If you donate an item that someone gave you, THEY might have a thought it like, “She shouldn’t donate it. She should have kept it.”  Their thought might cause them to feel sad.

YOU might think that, but we have no idea what they’re going to think.

Even if we think we know, we don’t really know.

If you really want to know what they think, you could simply have a conversation with them.

Just to emphasize again, none of this is right or wrong. I’m not telling you whether you’re emotionally attached to something or that you need to change. You don’t. But…

If you want to reduce the amount of stuff you have in your home, you could explore these four reasons.


Action Steps

One of the simple action steps you could try is to take a few minutes to journal. If you’re not a journaler, at least take some time to think about this.

What is your identity?

Write down what you believe about your identity.

  • Are you an emotionally attached person? Do you have a hard time making decisions and letting go of stuff. That’s fine. Write that down.
  • Now, write down who you WANT to be. If that sounds hard, I have some ideas to help. What do you want to believe about yourself?

Did you know…

💥  You can be anything and believe anything!
💥  Changing your belief (how you think of yourself) is available.

Maybe you want to believe that you are someone who allows others to think and feel what they want.

I’m going to allow that person to feel happy that I got rid of stuff from my home or feel sad that I gave a certain item away.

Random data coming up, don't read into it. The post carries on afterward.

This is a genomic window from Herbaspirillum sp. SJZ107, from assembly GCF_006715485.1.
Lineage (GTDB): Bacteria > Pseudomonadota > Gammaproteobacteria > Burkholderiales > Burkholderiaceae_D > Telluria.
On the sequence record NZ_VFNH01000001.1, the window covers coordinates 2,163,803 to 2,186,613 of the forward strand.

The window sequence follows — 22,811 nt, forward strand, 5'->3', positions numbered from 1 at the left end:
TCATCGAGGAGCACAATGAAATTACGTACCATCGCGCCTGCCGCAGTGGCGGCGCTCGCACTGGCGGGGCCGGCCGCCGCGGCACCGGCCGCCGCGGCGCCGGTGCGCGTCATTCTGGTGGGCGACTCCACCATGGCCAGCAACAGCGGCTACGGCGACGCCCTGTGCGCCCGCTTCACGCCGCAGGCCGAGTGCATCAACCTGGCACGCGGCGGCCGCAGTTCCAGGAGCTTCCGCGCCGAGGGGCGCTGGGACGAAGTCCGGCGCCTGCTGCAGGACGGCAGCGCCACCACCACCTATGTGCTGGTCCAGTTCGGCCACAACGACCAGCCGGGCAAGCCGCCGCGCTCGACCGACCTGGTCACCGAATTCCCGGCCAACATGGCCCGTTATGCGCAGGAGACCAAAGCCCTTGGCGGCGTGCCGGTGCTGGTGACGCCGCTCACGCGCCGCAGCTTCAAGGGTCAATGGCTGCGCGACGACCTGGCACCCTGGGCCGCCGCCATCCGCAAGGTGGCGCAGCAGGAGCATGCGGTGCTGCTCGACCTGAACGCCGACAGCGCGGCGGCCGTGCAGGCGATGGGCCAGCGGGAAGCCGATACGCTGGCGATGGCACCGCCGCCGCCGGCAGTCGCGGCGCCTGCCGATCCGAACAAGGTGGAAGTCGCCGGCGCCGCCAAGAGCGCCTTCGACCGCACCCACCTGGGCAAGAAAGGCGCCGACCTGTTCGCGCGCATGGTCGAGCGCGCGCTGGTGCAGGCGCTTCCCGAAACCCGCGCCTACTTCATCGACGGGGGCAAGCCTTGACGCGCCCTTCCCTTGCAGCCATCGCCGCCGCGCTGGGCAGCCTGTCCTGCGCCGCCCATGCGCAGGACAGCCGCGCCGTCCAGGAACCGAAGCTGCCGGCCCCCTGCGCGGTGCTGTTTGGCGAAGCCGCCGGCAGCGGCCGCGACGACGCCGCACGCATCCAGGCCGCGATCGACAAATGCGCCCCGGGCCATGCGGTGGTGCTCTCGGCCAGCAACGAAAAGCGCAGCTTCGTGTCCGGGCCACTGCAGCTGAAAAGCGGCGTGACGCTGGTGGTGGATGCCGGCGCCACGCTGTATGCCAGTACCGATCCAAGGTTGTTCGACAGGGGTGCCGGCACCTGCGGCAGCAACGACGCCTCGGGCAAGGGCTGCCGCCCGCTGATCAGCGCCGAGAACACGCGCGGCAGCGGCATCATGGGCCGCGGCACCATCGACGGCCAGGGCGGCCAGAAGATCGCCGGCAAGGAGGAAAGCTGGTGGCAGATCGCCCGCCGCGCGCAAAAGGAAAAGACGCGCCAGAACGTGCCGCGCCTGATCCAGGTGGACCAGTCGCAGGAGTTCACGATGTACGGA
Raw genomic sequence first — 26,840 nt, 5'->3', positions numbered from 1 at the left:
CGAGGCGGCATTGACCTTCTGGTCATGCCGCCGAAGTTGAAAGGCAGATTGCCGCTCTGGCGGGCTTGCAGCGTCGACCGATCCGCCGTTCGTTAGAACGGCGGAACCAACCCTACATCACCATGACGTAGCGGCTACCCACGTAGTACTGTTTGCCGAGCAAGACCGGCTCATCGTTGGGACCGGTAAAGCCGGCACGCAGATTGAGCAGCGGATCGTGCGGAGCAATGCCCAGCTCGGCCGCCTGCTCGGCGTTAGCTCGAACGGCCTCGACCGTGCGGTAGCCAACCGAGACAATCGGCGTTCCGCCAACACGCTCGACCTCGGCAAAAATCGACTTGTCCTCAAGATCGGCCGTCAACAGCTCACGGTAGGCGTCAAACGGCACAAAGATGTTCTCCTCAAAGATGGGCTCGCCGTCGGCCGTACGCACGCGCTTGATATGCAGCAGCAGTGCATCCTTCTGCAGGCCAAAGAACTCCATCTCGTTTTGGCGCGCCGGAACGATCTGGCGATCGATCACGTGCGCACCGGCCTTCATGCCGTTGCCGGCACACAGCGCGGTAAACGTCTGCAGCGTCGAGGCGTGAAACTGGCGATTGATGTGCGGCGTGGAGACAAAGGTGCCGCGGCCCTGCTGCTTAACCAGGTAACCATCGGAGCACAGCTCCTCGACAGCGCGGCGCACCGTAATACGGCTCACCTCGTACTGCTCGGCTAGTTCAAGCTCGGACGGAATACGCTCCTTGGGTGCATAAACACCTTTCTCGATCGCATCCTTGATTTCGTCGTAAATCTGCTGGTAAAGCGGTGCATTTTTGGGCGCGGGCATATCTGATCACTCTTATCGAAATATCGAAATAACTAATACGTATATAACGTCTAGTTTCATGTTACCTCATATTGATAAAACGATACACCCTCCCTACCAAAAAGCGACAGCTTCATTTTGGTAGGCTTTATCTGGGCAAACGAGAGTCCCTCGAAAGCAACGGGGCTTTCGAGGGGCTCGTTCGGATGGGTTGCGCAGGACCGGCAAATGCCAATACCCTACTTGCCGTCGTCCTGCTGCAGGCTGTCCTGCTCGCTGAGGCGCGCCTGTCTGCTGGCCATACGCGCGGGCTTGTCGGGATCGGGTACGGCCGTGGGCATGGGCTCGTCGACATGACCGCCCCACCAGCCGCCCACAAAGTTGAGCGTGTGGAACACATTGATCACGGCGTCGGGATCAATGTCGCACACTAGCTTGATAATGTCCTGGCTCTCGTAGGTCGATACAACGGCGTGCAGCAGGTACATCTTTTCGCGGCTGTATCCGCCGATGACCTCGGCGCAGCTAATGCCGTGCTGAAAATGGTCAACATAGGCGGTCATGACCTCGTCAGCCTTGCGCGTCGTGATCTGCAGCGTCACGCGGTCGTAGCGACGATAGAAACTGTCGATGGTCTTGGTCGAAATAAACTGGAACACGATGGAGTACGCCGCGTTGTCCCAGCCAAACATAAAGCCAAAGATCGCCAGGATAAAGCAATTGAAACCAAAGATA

I’m someone who can allow them to feel what they want.

Maybe you want to think that you are someone that only keeps what you enjoy and love and use in your home.

What if you believed…

“I am a person who allows others to feel how they want to feel?”  Then you took action to prove this true.

“I am generous with my things and donate freely what I’m not using.” So instead of believing that you are emotionally attached, you believed you were generous.

“Freely donating things I’m not using is easy because I love knowing other people want them and need them.

What have you been believing and what would you like to believe instead? Don’t these other thoughts bring hope to your soul?

Here are some more thoughts to “try on”:

  • I trust I will have everything I need exactly when I need it. (That’s one of my favorites.) When I let something go, I can look at it and think, “If I trust that I’ll have everything I need when I need it, I can let this go right now.” I can believe that I will have it if I need it. Maybe I’ll buy it again. I could borrow it. Maybe someone will give it to me, but I believe I’ll have it. Right now I’m not using it.
  • I’m someone who’s generous and donates my things so people can have them if they need them.
  • I LOVE a spacious home.
  • I feel light and free when I only have what I’m currently using around me.

Want more help?

Play around with this identity of yours and write a couple of sentences about things you want to believe about yourself.

Maybe at this exact moment, you don’t necessarily completely believe them. That’s okay.

We work on this in Organized Life Academy. I help you grow into that belief.

There are tools you can use along the way. If letting go is challenging for you, then jump into Organized Life Academy HERE.

You might like this post 5 Simple Habits a Professional Organizer Does to Stay Organized

You can also follow me on Facebook HERE, watch my videos on YouTube HERE, or join me on Instagram at @tracyhoth.


Tracy Hoth